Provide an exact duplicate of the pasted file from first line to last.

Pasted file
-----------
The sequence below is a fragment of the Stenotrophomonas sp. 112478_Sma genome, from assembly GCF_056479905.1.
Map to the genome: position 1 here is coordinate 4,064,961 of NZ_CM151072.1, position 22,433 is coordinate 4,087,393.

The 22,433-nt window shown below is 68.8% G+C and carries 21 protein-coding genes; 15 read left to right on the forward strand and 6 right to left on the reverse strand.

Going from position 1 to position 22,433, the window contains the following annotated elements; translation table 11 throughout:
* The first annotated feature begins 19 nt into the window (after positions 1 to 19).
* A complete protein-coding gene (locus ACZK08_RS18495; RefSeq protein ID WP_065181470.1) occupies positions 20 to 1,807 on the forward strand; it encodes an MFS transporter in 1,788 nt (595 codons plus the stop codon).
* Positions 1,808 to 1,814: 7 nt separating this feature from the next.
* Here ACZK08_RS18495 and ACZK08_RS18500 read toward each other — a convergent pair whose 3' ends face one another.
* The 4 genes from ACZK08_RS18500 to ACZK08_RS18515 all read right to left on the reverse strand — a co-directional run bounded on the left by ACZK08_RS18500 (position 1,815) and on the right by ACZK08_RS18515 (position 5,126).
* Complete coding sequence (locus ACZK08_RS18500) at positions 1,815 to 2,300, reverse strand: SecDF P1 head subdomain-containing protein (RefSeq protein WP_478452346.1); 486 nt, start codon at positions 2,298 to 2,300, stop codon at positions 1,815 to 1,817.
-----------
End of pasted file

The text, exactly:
The sequence below is a fragment of the Stenotrophomonas sp. 112478_Sma genome, from assembly GCF_056479905.1.
Map to the genome: position 1 here is coordinate 4,064,961 of NZ_CM151072.1, position 22,433 is coordinate 4,087,393.

The 22,433-nt window shown below is 68.8% G+C and carries 21 protein-coding genes; 15 read left to right on the forward strand and 6 right to left on the reverse strand.

Going from position 1 to position 22,433, the window contains the following annotated elements; translation table 11 throughout:
* The first annotated feature begins 19 nt into the window (after positions 1 to 19).
* A complete protein-coding gene (locus ACZK08_RS18495; RefSeq protein ID WP_065181470.1) occupies positions 20 to 1,807 on the forward strand; it encodes an MFS transporter in 1,788 nt (595 codons plus the stop codon).
* Positions 1,808 to 1,814: 7 nt separating this feature from the next.
* Here ACZK08_RS18495 and ACZK08_RS18500 read toward each other — a convergent pair whose 3' ends face one another.
* The 4 genes from ACZK08_RS18500 to ACZK08_RS18515 all read right to left on the reverse strand — a co-directional run bounded on the left by ACZK08_RS18500 (position 1,815) and on the right by ACZK08_RS18515 (position 5,126).
* Complete coding sequence (locus ACZK08_RS18500) at positions 1,815 to 2,300, reverse strand: SecDF P1 head subdomain-containing protein (RefSeq protein WP_478452346.1); 486 nt, start codon at positions 2,298 to 2,300, stop codon at positions 1,815 to 1,817.